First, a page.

The Mancunion

Britain's biggest student newspaper, serving Greater Manchester

Epic Mickey 2: The Power of Two

Can Disney live up to expectations with Epic Mickey 2?

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Epic Mickey 2 comes as a multi-platform sequel to the Nintendo Wii original Epic Mickey, released in 2010. The game centres on co-operative play between returning hero Mickey Mouse and Oswald the Lucky Rabbit. Using the magic paintbrush and a remote control, this unlikely duo is reunited to help rebuild and defend Wasteland from a mysterious evil.

The story moves forward with enjoyable cut scenes and cheery musical numbers in case you ever forgot this was a Disney production. Friends and foes from the original game appear, with the main antagonist, the Mad Doctor, persuading Oswald that he’s seen the error of his ways and wants to help restore the cartoon world which has been wracked by earthquakes and Blotlings. Oswald’s girlfriend, Ortensia, is not so convinced, working together with the Gremlin game guide Gus to bring back Mickey Mouse.

The main story has both single and co-op modes, though the game is clearly intended to be played co-operatively. The in game instructions for Oswald caused some confusion to start, with no explicit reference to the fact that AI will pick up these controls rather than being able to swap between the two, I was often left wondering whether all aspects of the game could be completed as a solo act. Co-operative play has been well received, and is certainly the ideal way to play it though.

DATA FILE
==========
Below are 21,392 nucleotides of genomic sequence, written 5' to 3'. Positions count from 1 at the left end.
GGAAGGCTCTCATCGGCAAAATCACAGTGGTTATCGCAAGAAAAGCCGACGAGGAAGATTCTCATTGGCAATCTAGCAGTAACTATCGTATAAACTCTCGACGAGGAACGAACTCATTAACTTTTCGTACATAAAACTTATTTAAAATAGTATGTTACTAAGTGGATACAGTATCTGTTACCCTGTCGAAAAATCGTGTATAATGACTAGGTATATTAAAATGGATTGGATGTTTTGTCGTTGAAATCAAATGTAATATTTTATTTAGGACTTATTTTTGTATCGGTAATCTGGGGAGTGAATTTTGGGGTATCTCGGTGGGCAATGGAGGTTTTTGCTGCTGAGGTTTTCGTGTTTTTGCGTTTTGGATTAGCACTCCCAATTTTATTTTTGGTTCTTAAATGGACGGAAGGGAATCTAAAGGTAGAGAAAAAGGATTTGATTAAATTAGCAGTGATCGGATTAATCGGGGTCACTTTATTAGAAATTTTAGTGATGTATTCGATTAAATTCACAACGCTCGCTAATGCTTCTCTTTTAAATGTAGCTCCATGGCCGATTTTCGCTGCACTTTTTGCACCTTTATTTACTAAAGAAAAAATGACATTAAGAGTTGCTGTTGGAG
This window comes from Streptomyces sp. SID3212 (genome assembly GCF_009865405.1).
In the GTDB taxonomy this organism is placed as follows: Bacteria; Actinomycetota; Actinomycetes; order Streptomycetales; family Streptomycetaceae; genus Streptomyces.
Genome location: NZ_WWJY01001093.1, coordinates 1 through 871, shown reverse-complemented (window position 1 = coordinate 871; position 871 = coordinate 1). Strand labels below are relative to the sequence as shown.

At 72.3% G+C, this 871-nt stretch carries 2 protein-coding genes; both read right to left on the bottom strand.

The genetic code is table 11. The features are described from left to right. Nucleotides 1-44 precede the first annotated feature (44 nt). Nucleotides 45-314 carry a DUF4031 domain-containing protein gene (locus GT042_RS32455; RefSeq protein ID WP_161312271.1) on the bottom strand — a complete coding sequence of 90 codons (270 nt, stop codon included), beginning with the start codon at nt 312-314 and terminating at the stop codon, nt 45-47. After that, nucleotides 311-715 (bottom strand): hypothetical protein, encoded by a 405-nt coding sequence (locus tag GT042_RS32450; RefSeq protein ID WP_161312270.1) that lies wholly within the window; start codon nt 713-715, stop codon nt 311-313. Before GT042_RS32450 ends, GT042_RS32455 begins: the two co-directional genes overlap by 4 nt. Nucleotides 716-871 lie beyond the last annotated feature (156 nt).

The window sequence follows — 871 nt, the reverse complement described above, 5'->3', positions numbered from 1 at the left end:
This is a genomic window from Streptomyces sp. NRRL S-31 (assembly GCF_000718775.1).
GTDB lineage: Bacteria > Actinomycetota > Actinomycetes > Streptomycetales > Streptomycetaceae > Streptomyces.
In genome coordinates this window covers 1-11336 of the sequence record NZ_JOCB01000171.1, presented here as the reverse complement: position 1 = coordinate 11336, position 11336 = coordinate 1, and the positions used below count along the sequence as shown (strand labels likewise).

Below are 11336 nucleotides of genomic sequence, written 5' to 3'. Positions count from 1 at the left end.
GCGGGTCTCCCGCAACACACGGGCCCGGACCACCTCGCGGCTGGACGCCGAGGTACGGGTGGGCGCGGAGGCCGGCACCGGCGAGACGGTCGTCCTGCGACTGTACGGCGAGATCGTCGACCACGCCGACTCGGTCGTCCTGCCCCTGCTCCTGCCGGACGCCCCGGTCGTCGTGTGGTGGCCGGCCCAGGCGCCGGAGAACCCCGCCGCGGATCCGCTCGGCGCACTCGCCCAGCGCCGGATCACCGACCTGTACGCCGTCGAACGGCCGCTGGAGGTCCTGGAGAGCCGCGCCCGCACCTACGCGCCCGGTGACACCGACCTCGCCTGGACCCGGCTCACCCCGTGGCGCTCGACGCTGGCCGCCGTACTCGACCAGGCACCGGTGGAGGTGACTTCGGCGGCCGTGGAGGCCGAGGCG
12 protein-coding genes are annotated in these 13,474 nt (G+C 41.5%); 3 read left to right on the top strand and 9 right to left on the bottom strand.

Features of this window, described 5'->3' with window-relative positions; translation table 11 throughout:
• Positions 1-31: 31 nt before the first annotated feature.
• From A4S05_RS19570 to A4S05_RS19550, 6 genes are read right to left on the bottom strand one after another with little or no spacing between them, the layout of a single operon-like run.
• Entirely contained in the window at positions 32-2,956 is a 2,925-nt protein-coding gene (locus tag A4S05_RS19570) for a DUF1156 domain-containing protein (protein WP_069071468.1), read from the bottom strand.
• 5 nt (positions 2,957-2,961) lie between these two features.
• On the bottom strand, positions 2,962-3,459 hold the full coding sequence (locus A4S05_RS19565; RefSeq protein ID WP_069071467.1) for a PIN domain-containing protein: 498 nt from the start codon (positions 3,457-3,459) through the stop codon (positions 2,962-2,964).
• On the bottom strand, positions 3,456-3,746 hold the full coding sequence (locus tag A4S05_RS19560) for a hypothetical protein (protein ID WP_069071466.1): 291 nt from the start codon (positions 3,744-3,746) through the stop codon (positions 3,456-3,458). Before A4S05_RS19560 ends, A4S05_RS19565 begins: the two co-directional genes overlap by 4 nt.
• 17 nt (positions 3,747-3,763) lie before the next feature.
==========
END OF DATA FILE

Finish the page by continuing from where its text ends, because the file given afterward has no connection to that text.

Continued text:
There are collectables and side quests to entertain while you work your way through a simple storyline, including options for design customisation, as well as the idea of being able to choose a path of destruction, or a path of resurrection through the dual powers of the magic paintbrush and its thinner or paint modes.

The camera angles leave a lot to be desired, making game play a little frustrating at times with a limited field of vision in third person and a fixed camera angle for first person (used as part of a quest to take photos throughout the game). With such a vivid game design, the natural instinct is to look around and explore every little nook and crannies, which makes the camera particularly annoying.

Overall, it’s a fun platform adventure with the quirk of an enjoyable story told through music that’s sadly hampered by frustrating camera angles.